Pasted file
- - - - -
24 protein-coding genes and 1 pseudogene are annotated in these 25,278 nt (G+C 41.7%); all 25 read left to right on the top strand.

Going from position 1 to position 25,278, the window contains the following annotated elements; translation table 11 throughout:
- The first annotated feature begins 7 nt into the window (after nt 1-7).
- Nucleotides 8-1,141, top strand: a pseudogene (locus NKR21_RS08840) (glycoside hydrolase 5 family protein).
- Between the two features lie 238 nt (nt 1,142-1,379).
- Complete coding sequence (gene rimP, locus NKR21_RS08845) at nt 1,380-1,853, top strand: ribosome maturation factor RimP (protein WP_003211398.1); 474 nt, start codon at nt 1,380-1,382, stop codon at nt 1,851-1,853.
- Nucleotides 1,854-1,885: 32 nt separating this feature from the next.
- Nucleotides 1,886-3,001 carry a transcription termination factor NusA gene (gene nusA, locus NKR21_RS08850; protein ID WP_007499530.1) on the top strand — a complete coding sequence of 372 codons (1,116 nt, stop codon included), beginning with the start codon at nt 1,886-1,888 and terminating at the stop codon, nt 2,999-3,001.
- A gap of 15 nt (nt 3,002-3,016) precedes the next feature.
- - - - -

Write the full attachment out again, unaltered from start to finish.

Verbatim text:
24 protein-coding genes and 1 pseudogene are annotated in these 25,278 nt (G+C 41.7%); all 25 read left to right on the top strand.

Going from position 1 to position 25,278, the window contains the following annotated elements; translation table 11 throughout:
- The first annotated feature begins 7 nt into the window (after nt 1-7).
- Nucleotides 8-1,141, top strand: a pseudogene (locus NKR21_RS08840) (glycoside hydrolase 5 family protein).
- Between the two features lie 238 nt (nt 1,142-1,379).
- Complete coding sequence (gene rimP, locus NKR21_RS08845) at nt 1,380-1,853, top strand: ribosome maturation factor RimP (protein WP_003211398.1); 474 nt, start codon at nt 1,380-1,382, stop codon at nt 1,851-1,853.
- Nucleotides 1,854-1,885: 32 nt separating this feature from the next.
- Nucleotides 1,886-3,001 carry a transcription termination factor NusA gene (gene nusA, locus NKR21_RS08850; protein ID WP_007499530.1) on the top strand — a complete coding sequence of 372 codons (1,116 nt, stop codon included), beginning with the start codon at nt 1,886-1,888 and terminating at the stop codon, nt 2,999-3,001.
- A gap of 15 nt (nt 3,002-3,016) precedes the next feature.